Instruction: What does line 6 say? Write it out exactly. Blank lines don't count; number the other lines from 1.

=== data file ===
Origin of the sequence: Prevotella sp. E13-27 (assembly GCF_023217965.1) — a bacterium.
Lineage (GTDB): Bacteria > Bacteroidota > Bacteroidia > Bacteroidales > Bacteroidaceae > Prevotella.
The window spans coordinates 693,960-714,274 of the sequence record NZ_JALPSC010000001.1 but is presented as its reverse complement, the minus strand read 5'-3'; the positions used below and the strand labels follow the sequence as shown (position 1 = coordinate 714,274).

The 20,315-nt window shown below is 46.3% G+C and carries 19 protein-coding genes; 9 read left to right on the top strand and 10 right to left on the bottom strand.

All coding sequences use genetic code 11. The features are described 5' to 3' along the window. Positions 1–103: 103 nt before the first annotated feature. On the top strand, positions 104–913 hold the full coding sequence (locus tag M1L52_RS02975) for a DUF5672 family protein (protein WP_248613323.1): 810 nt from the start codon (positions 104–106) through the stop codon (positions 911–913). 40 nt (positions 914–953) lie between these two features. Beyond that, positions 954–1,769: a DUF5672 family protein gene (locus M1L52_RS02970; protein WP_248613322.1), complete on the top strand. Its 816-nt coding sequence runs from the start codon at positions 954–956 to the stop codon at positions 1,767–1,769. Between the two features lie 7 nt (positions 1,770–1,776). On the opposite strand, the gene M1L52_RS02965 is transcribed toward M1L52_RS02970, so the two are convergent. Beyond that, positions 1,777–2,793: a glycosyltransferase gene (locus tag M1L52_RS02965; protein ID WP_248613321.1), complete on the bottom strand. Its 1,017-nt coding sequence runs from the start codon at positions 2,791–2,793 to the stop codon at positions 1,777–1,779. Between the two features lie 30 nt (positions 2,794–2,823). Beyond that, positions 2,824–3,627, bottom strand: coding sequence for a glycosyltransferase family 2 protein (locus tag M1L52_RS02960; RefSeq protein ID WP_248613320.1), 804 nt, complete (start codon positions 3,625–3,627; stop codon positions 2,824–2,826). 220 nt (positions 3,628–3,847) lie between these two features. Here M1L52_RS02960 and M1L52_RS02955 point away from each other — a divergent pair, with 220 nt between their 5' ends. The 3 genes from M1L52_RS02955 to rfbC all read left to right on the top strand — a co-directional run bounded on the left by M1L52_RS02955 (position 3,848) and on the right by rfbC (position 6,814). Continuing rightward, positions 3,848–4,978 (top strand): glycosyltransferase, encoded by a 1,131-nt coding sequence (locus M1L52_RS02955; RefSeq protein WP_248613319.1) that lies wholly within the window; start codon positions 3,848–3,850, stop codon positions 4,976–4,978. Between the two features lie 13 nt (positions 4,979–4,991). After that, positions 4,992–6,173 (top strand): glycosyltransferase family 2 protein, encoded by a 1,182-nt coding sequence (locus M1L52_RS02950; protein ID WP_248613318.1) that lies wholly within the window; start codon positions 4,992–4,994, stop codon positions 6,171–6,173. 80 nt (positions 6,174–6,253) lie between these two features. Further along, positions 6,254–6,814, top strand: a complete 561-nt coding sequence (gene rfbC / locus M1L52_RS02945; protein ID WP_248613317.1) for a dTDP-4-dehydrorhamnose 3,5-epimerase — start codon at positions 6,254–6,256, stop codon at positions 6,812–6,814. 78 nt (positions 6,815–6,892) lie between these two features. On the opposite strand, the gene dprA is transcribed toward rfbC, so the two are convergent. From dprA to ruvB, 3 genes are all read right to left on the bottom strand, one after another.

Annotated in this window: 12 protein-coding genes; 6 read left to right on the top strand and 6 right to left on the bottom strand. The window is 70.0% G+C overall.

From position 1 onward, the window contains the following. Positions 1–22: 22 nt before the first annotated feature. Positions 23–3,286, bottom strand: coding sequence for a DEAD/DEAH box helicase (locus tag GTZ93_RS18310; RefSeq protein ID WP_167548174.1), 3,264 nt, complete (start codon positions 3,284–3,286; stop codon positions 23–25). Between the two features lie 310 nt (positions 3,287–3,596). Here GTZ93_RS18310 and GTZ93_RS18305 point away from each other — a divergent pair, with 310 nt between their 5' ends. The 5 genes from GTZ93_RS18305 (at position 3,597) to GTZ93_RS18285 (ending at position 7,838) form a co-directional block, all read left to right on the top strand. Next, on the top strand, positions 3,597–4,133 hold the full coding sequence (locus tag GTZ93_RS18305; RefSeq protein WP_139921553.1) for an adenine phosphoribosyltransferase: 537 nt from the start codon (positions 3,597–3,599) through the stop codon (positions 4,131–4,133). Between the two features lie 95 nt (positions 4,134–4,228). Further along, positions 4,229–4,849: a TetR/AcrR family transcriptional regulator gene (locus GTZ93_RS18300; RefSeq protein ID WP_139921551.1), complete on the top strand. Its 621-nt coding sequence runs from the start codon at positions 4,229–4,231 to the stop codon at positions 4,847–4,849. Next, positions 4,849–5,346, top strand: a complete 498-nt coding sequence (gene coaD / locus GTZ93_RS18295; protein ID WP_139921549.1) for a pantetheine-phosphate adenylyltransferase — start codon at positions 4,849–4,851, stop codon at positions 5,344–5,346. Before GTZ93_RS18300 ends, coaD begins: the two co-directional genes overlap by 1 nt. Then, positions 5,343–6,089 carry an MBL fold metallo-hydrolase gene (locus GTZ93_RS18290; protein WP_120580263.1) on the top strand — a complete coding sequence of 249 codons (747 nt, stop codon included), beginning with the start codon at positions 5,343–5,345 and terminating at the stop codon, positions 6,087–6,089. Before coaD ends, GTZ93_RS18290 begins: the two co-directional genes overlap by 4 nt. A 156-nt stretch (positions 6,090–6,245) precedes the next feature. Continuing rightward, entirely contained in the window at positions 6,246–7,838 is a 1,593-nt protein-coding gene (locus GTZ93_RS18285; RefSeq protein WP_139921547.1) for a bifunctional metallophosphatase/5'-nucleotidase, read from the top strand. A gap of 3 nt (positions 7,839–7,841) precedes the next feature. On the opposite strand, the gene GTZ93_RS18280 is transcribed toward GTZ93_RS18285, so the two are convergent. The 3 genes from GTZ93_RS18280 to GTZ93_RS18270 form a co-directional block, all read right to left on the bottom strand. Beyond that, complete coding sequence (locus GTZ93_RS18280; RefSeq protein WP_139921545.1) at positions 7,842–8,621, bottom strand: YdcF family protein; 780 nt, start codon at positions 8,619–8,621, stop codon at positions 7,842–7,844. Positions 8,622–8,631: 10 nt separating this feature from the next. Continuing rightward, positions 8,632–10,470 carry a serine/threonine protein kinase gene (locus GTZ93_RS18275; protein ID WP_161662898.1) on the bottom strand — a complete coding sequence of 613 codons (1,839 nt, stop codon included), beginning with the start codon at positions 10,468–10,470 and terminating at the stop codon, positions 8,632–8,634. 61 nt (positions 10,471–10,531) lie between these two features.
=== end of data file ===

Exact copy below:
Annotated in this window: 12 protein-coding genes; 6 read left to right on the top strand and 6 right to left on the bottom strand. The window is 70.0% G+C overall.